I periodically do an “about me” list. Past ones can be found here, here, here, here and here.  Yeah, okay so I’ve done five of them… but I’ve been writing this blog for around 8 years now. So I don’t think that’s too excessive.

1. I have my degree in Journalism from Texas A&M University. (I start with this because it recently came to my attention that some people don’t realize this fact. So since its a pretty big deal to  me I start here.) This statement is two-fold.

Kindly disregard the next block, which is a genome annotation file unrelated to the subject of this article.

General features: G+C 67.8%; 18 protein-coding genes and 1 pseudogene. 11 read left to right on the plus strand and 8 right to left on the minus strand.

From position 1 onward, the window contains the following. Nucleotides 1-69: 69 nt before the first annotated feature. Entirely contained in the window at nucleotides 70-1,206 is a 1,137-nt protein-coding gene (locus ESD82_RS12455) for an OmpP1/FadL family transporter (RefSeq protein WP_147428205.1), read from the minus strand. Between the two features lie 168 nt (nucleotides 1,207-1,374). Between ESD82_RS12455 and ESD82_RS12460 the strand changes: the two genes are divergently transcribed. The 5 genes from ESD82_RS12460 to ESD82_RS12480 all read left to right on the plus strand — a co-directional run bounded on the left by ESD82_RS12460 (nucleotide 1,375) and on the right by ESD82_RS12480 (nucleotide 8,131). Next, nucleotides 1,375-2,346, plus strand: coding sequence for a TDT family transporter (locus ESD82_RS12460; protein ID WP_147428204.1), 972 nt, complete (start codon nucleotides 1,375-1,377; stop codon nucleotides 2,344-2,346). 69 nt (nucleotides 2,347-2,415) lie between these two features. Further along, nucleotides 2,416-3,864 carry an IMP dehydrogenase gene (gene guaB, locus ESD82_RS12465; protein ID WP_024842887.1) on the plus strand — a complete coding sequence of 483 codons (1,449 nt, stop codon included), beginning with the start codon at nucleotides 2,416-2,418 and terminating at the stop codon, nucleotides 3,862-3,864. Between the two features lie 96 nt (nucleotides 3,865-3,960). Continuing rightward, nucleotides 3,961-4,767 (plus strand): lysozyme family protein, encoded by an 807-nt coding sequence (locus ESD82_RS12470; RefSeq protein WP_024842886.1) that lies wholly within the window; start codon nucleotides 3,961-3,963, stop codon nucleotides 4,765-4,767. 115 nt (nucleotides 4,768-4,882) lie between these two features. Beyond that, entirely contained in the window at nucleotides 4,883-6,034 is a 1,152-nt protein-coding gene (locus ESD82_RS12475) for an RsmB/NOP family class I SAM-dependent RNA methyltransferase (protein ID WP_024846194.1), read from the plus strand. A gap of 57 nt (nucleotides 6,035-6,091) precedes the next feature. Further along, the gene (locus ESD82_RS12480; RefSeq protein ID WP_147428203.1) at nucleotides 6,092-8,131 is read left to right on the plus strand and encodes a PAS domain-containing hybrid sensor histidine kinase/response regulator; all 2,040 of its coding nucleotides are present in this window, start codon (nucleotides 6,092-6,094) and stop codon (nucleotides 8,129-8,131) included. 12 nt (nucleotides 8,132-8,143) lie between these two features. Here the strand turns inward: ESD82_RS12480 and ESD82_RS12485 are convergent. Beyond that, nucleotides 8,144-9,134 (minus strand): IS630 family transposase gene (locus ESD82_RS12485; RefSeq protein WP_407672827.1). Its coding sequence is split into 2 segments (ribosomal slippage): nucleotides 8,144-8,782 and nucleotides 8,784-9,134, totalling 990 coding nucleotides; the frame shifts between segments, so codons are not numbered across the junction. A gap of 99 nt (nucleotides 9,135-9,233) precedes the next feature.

One, I actually attended Texas A&M. I’m not a t-shirt fan (does A&M even have those?) and it’s not just about football for me. I got an amazing education there, and the entire experience of being an Aggie is special.

SAMSUNG CAMERA PICTURESTwo, I have a degree in Journalism. I spent the last 5 years as a bartender, and I’m actively working towards opening my own bar.  I love the bar business more than I EVER thought I would. But this does not change the fact that my formal training is in journalism, and I still use much of that training today. I’m very, very proud of my degree, even if I don’t work in a newspaper or tv station or radio. I often say I walked away from the field, but in reality it never left my heart. I still have a lot of interest in it, and, who knows, I may go back into it some day.